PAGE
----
Like a Day in Heaven but on Earth...
A day in heaven at Bollinger
As previously mentioned, I was fortunate enough to win the Bollinger Award last year at the Master of Wine Ceremony for the blind tasting exam. In addition to several cases of the full range of Bollinger champagne the price also included a trip to Champagne. Last week it was finally time for this trip to take place the day spent at Bollinger was a day I will remember for as long as I live. But before briefly telling you about this visit and the wines tasted here is a short overview of Bollinger.
It was founded in 1829 in Aÿ by Hennequin de Villermont, Paul Renaudin and Jacques Bollinger and the house continues to be run by members of the Bollinger family. It is actually one of very few Champagne Houses that still are family run. Roderer and Taittinger are two others but just about all the others have been bought up by big groups such as LVMH to name the major player. The house has for long had a strong relationship with the British market and became the official supplier to the British court, receiving a Royal Warrant in 1884 from Queen Victoria. In 1973 another important event helped building the Bollinger brand to what it is today; Albert R Broccoli, the producer of the James Bond film Live and let Die approached Moet & Chandon if they would like to sponsor some bottles for the filming but they declined so then Bollinger offered to send some bottles instead. This was a very beneficial relationship and still today there is a strong link between James Bond and Bollinger. All this to prove that if the Queen of England and James Bond drinks Bollinger it must be pretty amazing, and it sure is (tasting notes and scores to follow).
Production: 3 million bottles per year (reputation has it the each year 7 million bottles of Dom Perignon is produced each year, just to put it into perspective…)
They make 6 different Champagnes: Special Cuvée, Rosé, Bollinger Grand Année, Rosé Grand Année, Bollinger R.D (late disgorgement) and the legendary Vielle Vignes Francaises.
They own 165 ha of mostly 1ere and Grand Cru vineyards and this covers 65% of their yearly need in terms of grape supply. The rest is bought in from growers with whom they have a long standing relationship, a model that is classic in Champagne.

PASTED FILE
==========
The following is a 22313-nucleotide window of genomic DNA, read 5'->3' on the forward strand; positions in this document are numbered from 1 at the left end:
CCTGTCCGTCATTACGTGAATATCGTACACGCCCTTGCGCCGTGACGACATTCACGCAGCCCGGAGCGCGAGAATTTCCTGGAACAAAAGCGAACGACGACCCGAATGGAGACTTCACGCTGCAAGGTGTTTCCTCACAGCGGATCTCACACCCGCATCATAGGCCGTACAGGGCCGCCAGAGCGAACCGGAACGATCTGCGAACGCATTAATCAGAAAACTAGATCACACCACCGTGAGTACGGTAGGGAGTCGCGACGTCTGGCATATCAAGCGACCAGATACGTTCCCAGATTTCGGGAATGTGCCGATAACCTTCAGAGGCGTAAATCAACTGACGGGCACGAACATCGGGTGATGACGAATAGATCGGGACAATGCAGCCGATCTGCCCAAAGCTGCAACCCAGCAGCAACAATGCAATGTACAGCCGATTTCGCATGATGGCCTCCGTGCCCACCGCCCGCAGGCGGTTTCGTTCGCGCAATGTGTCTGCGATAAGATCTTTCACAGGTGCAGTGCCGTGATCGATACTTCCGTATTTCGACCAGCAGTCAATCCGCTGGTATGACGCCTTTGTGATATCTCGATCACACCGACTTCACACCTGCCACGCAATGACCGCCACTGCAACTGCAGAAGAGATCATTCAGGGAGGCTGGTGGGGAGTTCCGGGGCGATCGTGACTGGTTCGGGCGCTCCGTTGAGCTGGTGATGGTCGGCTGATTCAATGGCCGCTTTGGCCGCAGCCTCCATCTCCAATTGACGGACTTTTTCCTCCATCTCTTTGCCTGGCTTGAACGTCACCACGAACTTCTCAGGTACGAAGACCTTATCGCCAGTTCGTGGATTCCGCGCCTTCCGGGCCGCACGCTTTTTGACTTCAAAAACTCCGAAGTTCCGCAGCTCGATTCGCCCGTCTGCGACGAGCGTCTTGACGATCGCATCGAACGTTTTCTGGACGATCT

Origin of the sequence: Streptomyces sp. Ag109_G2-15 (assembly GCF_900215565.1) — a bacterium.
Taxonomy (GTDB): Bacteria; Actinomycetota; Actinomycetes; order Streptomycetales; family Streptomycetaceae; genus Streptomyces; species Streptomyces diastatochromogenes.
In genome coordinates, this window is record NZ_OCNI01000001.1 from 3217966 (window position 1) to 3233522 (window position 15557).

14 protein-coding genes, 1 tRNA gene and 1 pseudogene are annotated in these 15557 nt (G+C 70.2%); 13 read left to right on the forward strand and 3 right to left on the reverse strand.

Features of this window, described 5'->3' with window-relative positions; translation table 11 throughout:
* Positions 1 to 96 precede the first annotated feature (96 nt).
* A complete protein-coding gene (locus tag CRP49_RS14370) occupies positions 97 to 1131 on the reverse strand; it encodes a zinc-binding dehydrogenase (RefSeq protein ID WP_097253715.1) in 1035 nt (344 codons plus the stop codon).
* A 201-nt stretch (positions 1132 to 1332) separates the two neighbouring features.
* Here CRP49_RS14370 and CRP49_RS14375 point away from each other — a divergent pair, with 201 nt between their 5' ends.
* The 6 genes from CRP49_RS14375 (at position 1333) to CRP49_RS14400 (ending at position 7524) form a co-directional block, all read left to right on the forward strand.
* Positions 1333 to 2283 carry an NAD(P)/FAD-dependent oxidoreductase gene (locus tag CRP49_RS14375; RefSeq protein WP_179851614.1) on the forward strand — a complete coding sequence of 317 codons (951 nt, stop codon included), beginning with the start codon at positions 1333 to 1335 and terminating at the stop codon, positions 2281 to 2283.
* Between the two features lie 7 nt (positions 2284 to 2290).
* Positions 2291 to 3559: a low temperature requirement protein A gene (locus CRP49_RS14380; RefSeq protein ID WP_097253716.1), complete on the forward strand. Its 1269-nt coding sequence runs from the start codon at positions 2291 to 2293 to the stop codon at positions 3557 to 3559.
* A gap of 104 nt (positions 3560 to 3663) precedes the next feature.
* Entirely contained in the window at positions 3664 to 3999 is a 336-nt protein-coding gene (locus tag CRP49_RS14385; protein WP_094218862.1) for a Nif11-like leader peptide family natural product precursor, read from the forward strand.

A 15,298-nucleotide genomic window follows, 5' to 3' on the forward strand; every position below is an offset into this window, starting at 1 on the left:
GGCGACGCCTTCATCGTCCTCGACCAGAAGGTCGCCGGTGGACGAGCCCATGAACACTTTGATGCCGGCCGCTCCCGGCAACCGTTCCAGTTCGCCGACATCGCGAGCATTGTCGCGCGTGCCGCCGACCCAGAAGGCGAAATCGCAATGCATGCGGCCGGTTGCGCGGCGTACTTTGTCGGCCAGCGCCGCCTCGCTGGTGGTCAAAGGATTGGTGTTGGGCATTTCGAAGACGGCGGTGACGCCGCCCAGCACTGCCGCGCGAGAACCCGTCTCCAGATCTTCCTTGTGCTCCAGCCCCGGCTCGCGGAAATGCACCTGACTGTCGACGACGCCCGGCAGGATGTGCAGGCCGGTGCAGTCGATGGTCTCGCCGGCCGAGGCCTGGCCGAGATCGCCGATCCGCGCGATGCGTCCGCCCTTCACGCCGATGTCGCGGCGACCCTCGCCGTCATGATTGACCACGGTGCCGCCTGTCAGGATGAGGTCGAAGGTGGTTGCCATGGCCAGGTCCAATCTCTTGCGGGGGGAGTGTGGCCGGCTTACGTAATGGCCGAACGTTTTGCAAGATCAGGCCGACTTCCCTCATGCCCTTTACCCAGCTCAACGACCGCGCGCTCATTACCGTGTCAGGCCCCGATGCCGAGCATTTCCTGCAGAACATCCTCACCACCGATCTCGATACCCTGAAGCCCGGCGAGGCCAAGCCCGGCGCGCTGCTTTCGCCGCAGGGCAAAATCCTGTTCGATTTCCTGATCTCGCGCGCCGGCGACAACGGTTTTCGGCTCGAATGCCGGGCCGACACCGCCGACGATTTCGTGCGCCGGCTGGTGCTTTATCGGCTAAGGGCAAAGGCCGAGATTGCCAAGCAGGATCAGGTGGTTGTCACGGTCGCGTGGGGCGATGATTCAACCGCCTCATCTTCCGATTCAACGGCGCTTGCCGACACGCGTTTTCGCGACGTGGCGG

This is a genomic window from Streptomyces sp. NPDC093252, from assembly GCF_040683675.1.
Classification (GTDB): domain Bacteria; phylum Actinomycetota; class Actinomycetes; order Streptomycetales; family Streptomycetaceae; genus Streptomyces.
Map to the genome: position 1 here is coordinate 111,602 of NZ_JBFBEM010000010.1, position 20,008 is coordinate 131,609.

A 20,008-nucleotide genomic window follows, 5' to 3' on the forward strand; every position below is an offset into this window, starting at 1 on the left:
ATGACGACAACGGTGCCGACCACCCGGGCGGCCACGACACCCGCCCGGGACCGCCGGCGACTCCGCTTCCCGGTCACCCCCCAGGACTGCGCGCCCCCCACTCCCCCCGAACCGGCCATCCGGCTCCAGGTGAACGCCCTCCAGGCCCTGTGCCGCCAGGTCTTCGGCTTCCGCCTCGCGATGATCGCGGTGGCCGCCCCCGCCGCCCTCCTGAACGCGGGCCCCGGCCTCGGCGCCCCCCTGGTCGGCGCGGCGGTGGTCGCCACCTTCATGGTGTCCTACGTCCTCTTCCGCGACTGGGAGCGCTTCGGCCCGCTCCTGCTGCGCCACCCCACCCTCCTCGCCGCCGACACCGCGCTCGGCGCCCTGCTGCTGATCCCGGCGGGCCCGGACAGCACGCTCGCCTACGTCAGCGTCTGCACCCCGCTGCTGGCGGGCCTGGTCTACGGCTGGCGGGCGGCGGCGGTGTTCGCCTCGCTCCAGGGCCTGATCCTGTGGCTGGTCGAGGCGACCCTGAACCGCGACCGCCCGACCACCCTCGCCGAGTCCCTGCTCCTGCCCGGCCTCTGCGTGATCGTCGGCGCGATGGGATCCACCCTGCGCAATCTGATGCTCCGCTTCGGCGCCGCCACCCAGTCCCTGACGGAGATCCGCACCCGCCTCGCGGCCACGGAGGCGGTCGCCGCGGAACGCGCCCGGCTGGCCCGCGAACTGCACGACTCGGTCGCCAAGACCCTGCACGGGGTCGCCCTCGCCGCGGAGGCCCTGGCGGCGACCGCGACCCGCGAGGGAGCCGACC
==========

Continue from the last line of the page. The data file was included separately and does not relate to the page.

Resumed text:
Although they are not organic Bollinger have a strong link with sustainability and was one of the first companies signing the sustainability certification in Champagne. No insecticide or weed killer are used.
A particularity for Bollinger is the fermentation and ageing of the wine in oak barrels and also the ageing of the reserve wine in magnums (reserve wines is older wines one add to the non-vintage blend to add complexity and create a consistent house style year after year). They have over 300 000 magnums of reserve wines which they age for between 5 and 15 years. To age the reserve wines in magnums is unique to Bollinger and they believe it has great impact on the style and quality of their wines.
So, back to the magical day and the wines.
We arrived at Bollinger at 9h30 and to my delight the parking was just next to the legendary tiny vineyard Clos Saint Jacques which provides the Pinot Noir grapes for one of the most expensive and rarest Champagne available Vielle Vignes Francaises, just seeing this vineyard had already made my day! But of course this was just the beginning, we were then received by the cellar master Gilles Decotes and went up to see the vineyards. Then through kilometers of cellars with countless bottles of Champagne, barrels and even an in-house cooperage, something I found very impressive. After a few hours of highly technical information (too detailed for the purpose of this website) it was time for tasting.